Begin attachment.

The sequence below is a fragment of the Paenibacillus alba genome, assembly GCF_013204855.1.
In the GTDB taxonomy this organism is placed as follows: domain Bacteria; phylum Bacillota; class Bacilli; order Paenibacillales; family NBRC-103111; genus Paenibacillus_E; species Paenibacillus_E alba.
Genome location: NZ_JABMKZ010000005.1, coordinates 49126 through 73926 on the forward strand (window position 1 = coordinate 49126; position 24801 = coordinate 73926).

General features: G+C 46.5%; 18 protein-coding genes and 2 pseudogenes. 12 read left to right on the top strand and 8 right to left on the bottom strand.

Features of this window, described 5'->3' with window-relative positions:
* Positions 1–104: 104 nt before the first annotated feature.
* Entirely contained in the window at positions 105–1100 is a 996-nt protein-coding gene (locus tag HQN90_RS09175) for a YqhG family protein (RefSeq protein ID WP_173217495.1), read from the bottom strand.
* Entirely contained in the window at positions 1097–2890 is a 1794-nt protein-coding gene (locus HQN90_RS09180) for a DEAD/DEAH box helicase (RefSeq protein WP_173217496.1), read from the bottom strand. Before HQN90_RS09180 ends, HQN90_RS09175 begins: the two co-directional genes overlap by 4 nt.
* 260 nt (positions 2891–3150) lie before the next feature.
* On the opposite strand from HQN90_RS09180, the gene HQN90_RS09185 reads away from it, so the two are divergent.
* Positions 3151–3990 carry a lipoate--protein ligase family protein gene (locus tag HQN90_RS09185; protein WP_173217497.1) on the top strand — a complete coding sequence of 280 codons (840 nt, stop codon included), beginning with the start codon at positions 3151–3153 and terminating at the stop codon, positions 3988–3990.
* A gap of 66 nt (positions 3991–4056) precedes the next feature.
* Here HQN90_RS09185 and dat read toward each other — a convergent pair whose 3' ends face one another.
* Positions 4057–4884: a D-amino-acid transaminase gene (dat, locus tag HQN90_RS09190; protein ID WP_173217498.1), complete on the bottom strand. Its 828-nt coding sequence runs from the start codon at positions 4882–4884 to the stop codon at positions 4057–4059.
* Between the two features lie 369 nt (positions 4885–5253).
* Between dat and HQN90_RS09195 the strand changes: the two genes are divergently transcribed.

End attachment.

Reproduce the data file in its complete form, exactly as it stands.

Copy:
The sequence below is a fragment of the Paenibacillus alba genome, assembly GCF_013204855.1.
In the GTDB taxonomy this organism is placed as follows: domain Bacteria; phylum Bacillota; class Bacilli; order Paenibacillales; family NBRC-103111; genus Paenibacillus_E; species Paenibacillus_E alba.
Genome location: NZ_JABMKZ010000005.1, coordinates 49126 through 73926 on the forward strand (window position 1 = coordinate 49126; position 24801 = coordinate 73926).

General features: G+C 46.5%; 18 protein-coding genes and 2 pseudogenes. 12 read left to right on the top strand and 8 right to left on the bottom strand.

Features of this window, described 5'->3' with window-relative positions:
* Positions 1–104: 104 nt before the first annotated feature.
* Entirely contained in the window at positions 105–1100 is a 996-nt protein-coding gene (locus tag HQN90_RS09175) for a YqhG family protein (RefSeq protein ID WP_173217495.1), read from the bottom strand.
* Entirely contained in the window at positions 1097–2890 is a 1794-nt protein-coding gene (locus HQN90_RS09180) for a DEAD/DEAH box helicase (RefSeq protein WP_173217496.1), read from the bottom strand. Before HQN90_RS09180 ends, HQN90_RS09175 begins: the two co-directional genes overlap by 4 nt.
* 260 nt (positions 2891–3150) lie before the next feature.
* On the opposite strand from HQN90_RS09180, the gene HQN90_RS09185 reads away from it, so the two are divergent.
* Positions 3151–3990 carry a lipoate--protein ligase family protein gene (locus tag HQN90_RS09185; protein WP_173217497.1) on the top strand — a complete coding sequence of 280 codons (840 nt, stop codon included), beginning with the start codon at positions 3151–3153 and terminating at the stop codon, positions 3988–3990.
* A gap of 66 nt (positions 3991–4056) precedes the next feature.
* Here HQN90_RS09185 and dat read toward each other — a convergent pair whose 3' ends face one another.
* Positions 4057–4884: a D-amino-acid transaminase gene (dat, locus tag HQN90_RS09190; protein ID WP_173217498.1), complete on the bottom strand. Its 828-nt coding sequence runs from the start codon at positions 4882–4884 to the stop codon at positions 4057–4059.
* Between the two features lie 369 nt (positions 4885–5253).
* Between dat and HQN90_RS09195 the strand changes: the two genes are divergently transcribed.